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Murder trial nears an end

By AMY LINDBLOM

Tuolumne County District Attorney Donald Segerstrom concluded his case Thursday against three homeless men he says brutally murdered a 44-year-old Sonora man in February 2001.

During closing arguments, Segerstrom showed jurors graphic photos of Michael Gilligan with his throat slashed, his left eye cut, his face beaten with several teeth knocked out.

Also seeing the photos were the victim's brother and sister, who sat in court with tears running down their faces.

For Gilligan's family, the trial that began three weeks ago has been tough to sit through.

"I'm just happy the jury now sees the whole picture, how all the evidence put together shows what happened," said Susan Garber, the victim's sister from Texas.

Defense attorneys for Michael "Little Mike" Davies, Robert "Bobby" Wright and Edward "Ziggy" Mendez were to present their closing arguments today. Jurors will then decide whether the three defendants are guilty of first-degree murder as charged.

The panel may also consider lesser charges of second-degree murder, or voluntary or involuntary manslaughter.

According to evidence and witnesses Segerstrom has presented, Davies, Wright and Mendez — all Sonora area transients who are self-described drunks, drug abusers and panhandlers — killed the man they once called a friend.

In his final arguments, Segerstrom told the jury's eight women and four men that Gilligan was killed on Feb. 27, 2001, at his South Poplar Street apartment in a fight between five drunken men — the three defendants, the victim and another man who is not on trial.

Before the fight and beating, Segerstrom contends, the men had been drinking 40-ounce bottles of beer and smoking cigarettes at Gilligan's apartment on a cold February night.

When the beer ran out and Gilligan, who was weak and frail after spending four months in a hospital with a lung ailment, asked the drunken men to leave, things turned ugly, Segerstrom said.

At the time, Mendez lived in a tent and Davies lived under a Stockton Road bridge. Wright, just released from jail the day before the murder, lived with his girlfriend at a North Washington Street apartment.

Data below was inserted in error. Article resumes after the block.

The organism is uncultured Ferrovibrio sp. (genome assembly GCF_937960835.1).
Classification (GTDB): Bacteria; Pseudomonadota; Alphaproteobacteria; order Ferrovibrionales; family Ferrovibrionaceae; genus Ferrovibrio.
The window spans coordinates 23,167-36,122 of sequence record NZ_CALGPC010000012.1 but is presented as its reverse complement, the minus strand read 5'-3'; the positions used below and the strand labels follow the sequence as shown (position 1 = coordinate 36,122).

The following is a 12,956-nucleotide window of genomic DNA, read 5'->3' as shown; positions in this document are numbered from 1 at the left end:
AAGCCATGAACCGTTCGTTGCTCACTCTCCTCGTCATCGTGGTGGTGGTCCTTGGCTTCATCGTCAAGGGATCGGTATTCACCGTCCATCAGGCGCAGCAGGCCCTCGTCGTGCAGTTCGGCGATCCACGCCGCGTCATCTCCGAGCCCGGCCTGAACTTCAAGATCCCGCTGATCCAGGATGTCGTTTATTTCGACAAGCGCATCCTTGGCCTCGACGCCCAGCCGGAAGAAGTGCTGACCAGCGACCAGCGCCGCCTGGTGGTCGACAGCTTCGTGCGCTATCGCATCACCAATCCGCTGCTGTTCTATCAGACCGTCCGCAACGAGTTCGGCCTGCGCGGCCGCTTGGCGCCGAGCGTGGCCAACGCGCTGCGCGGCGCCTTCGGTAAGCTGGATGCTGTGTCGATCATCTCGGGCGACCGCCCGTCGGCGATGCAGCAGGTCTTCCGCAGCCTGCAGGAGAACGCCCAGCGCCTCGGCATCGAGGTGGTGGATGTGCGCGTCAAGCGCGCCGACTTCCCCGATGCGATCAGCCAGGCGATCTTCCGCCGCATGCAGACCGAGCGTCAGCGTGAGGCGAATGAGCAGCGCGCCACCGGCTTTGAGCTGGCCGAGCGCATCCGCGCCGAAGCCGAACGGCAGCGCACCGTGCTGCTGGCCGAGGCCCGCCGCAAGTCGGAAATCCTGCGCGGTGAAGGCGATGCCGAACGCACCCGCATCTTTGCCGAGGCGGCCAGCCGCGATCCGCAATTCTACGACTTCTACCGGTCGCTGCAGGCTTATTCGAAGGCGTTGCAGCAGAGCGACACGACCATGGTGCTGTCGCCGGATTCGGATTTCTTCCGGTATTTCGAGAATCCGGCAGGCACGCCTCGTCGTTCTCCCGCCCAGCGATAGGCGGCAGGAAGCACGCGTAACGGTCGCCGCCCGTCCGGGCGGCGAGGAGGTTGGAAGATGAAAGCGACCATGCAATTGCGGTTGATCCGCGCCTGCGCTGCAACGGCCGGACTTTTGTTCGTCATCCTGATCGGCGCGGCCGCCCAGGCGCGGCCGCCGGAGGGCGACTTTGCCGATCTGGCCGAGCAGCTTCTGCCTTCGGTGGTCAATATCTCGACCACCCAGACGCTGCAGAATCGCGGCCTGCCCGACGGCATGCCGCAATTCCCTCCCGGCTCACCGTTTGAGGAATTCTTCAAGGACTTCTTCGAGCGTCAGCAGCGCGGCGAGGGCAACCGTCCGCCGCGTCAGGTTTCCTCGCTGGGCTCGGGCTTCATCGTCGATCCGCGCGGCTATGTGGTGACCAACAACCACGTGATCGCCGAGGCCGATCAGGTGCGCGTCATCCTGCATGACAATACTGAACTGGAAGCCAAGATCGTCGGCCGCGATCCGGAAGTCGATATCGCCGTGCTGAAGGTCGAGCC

"But they don't want to leave, it is cold outside, so they start fighting," Segerstrom said. "Bobby Wright is a very violent guy who can go off when he is drinking. He went off that night. They all went off. They kicked him (Gilligan) ‘til he is laying there bleeding to death."

The four men left but then returned to make sure Gilligan was dead because "dead men tell no tales," Segerstrom told jurors.

During the trial, experts from the state Department of Justice testified that Davies' blood, fingerprints and skin were found in the apartment. Wright's blood was on a couch and doorway, they had testified. The knife used to slash Gilligan's throat has never been found.

Each defendant has also testified.

All claimed that they were at Gilligan's apartment, but never went inside because Gilligan wasn't home and they left after drinking on the porch.

Davies said he later returned and saw Gilligan on the floor. He said he broke through the window to check on his friend and cut his hand, but didn't call police because he "would have had to explain the situation, and I don't like police," Davies testified.

However, police officers testified that on Feb. 28, when Davies was questioned, he said he didn't know anything about the murder, and cut his hand three days earlier.

During closing arguments, Segerstrom said Davies tried too hard to explain all the physical evidence against him.

"His testimony was unreasonable," Segerstrom said. "It was a story. There was a script, and he was coached. Davies wielded the knife but they all helped.

"They are all guilty of first-degree murder of Michael Gilligan."

Defense attorney Michael Carbonaro, who represents Wright, said outside the courtroom Thursday that all the facts of the case can be interpreted in various ways and lead to other conclusions, too.

"Segerstrom did an excellent job of weaving the evidence into his story, but he didn't do a perfect job," Carbonaro said.


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